In fact, Boeckenstedt’s chart shows an almost perfect correlation between institutional selectivity and students’ average family income, a steady, unwavering diagonal line slicing through the graph. With only a few exceptions, every American college follows the same pattern.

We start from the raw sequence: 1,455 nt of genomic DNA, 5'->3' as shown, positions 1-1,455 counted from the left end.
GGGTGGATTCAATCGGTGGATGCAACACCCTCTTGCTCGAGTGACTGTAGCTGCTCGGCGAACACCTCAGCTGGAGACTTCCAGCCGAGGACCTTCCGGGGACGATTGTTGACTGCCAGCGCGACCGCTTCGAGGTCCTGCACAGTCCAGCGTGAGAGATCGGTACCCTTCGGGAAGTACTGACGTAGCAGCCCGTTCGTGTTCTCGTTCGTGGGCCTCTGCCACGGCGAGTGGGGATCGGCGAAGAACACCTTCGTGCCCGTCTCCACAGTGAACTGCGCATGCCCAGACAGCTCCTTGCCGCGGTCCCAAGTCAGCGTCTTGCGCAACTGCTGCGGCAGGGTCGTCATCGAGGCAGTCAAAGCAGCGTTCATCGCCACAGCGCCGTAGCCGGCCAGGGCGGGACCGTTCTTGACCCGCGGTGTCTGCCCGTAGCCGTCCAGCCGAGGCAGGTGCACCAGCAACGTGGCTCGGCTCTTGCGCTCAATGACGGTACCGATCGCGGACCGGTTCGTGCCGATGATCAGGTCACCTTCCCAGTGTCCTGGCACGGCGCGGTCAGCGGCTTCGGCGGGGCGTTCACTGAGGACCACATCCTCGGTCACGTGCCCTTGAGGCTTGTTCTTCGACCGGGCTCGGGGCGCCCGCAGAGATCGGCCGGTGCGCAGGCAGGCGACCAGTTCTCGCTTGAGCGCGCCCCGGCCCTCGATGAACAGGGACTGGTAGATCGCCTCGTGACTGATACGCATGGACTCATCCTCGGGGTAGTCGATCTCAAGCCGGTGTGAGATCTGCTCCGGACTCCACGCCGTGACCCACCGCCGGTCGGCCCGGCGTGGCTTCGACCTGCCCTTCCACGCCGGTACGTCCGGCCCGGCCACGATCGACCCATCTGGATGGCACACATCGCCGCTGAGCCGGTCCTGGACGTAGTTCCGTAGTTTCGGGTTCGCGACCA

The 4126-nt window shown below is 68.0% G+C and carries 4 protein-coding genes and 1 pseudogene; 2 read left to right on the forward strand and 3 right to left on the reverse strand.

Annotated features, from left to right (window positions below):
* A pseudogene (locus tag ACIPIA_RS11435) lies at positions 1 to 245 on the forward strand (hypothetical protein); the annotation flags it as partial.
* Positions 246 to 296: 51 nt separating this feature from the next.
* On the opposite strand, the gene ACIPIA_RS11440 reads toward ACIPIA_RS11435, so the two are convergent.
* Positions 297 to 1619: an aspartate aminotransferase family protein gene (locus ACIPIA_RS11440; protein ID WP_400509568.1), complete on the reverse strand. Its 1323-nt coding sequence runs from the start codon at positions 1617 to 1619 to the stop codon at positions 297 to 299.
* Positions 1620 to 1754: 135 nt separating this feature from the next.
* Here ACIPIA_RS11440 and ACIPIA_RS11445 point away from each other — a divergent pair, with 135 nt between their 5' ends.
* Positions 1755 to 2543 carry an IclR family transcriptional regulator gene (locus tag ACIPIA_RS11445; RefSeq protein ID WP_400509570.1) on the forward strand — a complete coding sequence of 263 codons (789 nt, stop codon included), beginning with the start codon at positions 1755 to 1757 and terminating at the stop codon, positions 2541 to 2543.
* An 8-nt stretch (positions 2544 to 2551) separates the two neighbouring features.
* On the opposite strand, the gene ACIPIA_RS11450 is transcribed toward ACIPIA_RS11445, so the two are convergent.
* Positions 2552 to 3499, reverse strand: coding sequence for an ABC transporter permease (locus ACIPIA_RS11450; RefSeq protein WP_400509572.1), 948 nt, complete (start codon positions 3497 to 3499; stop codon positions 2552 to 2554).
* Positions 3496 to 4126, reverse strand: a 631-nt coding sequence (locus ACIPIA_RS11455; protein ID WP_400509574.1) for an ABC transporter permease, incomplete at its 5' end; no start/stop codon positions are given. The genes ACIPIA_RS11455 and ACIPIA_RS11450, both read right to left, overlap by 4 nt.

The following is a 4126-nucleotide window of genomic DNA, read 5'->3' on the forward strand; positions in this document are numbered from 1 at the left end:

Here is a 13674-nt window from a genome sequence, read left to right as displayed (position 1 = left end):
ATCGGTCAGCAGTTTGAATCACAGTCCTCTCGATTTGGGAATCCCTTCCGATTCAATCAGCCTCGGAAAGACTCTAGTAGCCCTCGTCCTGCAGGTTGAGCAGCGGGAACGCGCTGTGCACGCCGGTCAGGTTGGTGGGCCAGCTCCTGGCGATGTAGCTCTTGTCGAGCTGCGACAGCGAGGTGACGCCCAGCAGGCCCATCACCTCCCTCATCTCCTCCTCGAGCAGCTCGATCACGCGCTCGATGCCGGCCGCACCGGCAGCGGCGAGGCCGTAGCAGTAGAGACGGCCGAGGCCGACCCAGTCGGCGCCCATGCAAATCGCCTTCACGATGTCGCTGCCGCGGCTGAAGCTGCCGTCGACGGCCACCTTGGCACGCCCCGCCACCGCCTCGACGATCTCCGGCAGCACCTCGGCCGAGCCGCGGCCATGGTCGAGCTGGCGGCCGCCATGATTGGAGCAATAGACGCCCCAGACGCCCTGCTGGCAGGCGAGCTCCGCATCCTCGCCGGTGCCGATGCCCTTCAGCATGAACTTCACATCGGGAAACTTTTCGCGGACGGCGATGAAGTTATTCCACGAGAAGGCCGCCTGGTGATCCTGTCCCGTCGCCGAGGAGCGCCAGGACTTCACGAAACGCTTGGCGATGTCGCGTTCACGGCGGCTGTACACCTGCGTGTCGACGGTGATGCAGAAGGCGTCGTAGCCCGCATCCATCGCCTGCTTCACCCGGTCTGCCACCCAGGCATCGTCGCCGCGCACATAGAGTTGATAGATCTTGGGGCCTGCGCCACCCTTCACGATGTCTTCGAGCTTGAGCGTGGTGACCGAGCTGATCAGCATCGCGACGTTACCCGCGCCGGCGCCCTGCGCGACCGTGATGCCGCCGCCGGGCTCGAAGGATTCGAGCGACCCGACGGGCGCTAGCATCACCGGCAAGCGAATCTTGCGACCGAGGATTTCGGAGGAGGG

SAT scores of children, like IQ, are positively correlated to parental income. If you take two children, one from a family with income of $50K and another from a family with income of $200K, maybe there is only a 55-60% chance that the child from the richer family has a higher SAT score. But if you randomly select 1000 children each from families across the country with incomes of $45K-$55K and $180K-$220K, the average SAT score and IQ of the children from the richer families will almost always be higher. Since colleges enroll thousands of students, one should expect that higher-SAT schools have students from richer families.